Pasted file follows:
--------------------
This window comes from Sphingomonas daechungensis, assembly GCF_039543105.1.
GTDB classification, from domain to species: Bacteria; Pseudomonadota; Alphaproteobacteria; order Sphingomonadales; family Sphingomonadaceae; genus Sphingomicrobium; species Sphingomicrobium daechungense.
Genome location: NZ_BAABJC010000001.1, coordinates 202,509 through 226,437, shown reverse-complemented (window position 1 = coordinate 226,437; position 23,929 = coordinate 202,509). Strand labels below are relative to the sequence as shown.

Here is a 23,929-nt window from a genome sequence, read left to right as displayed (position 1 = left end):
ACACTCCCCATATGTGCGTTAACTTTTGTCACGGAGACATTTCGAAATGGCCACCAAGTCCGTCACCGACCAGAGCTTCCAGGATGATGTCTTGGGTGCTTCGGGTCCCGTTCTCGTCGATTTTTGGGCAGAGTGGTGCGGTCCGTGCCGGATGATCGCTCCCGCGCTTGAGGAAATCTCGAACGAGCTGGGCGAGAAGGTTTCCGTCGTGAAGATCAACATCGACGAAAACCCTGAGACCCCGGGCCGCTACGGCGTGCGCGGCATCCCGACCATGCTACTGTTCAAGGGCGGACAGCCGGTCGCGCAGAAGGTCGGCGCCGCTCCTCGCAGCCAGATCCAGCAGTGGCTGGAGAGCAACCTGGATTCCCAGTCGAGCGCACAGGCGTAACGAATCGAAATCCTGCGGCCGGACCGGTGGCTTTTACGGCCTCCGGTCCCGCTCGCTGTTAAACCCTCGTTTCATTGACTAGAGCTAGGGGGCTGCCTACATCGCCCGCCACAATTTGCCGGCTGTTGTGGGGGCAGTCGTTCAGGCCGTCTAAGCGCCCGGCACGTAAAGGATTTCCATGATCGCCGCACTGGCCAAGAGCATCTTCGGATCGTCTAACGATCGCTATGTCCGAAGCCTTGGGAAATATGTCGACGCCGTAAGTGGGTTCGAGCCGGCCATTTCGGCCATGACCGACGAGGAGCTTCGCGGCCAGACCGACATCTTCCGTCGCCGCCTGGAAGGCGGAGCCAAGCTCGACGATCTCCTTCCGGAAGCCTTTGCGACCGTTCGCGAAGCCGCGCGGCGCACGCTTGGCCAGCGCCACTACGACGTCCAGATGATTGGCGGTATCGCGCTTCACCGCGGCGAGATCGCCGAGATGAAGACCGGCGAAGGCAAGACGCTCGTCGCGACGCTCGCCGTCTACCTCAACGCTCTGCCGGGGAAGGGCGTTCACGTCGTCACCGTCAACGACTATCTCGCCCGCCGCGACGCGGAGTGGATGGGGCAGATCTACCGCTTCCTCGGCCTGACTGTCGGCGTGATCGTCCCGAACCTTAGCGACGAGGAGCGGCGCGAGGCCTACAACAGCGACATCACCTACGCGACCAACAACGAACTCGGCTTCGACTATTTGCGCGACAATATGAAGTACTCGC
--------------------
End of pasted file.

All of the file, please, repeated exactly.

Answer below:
This window comes from Sphingomonas daechungensis, assembly GCF_039543105.1.
GTDB classification, from domain to species: Bacteria; Pseudomonadota; Alphaproteobacteria; order Sphingomonadales; family Sphingomonadaceae; genus Sphingomicrobium; species Sphingomicrobium daechungense.
Genome location: NZ_BAABJC010000001.1, coordinates 202,509 through 226,437, shown reverse-complemented (window position 1 = coordinate 226,437; position 23,929 = coordinate 202,509). Strand labels below are relative to the sequence as shown.

Here is a 23,929-nt window from a genome sequence, read left to right as displayed (position 1 = left end):
ACACTCCCCATATGTGCGTTAACTTTTGTCACGGAGACATTTCGAAATGGCCACCAAGTCCGTCACCGACCAGAGCTTCCAGGATGATGTCTTGGGTGCTTCGGGTCCCGTTCTCGTCGATTTTTGGGCAGAGTGGTGCGGTCCGTGCCGGATGATCGCTCCCGCGCTTGAGGAAATCTCGAACGAGCTGGGCGAGAAGGTTTCCGTCGTGAAGATCAACATCGACGAAAACCCTGAGACCCCGGGCCGCTACGGCGTGCGCGGCATCCCGACCATGCTACTGTTCAAGGGCGGACAGCCGGTCGCGCAGAAGGTCGGCGCCGCTCCTCGCAGCCAGATCCAGCAGTGGCTGGAGAGCAACCTGGATTCCCAGTCGAGCGCACAGGCGTAACGAATCGAAATCCTGCGGCCGGACCGGTGGCTTTTACGGCCTCCGGTCCCGCTCGCTGTTAAACCCTCGTTTCATTGACTAGAGCTAGGGGGCTGCCTACATCGCCCGCCACAATTTGCCGGCTGTTGTGGGGGCAGTCGTTCAGGCCGTCTAAGCGCCCGGCACGTAAAGGATTTCCATGATCGCCGCACTGGCCAAGAGCATCTTCGGATCGTCTAACGATCGCTATGTCCGAAGCCTTGGGAAATATGTCGACGCCGTAAGTGGGTTCGAGCCGGCCATTTCGGCCATGACCGACGAGGAGCTTCGCGGCCAGACCGACATCTTCCGTCGCCGCCTGGAAGGCGGAGCCAAGCTCGACGATCTCCTTCCGGAAGCCTTTGCGACCGTTCGCGAAGCCGCGCGGCGCACGCTTGGCCAGCGCCACTACGACGTCCAGATGATTGGCGGTATCGCGCTTCACCGCGGCGAGATCGCCGAGATGAAGACCGGCGAAGGCAAGACGCTCGTCGCGACGCTCGCCGTCTACCTCAACGCTCTGCCGGGGAAGGGCGTTCACGTCGTCACCGTCAACGACTATCTCGCCCGCCGCGACGCGGAGTGGATGGGGCAGATCTACCGCTTCCTCGGCCTGACTGTCGGCGTGATCGTCCCGAACCTTAGCGACGAGGAGCGGCGCGAGGCCTACAACAGCGACATCACCTACGCGACCAACAACGAACTCGGCTTCGACTATTTGCGCGACAATATGAAGTACTCGC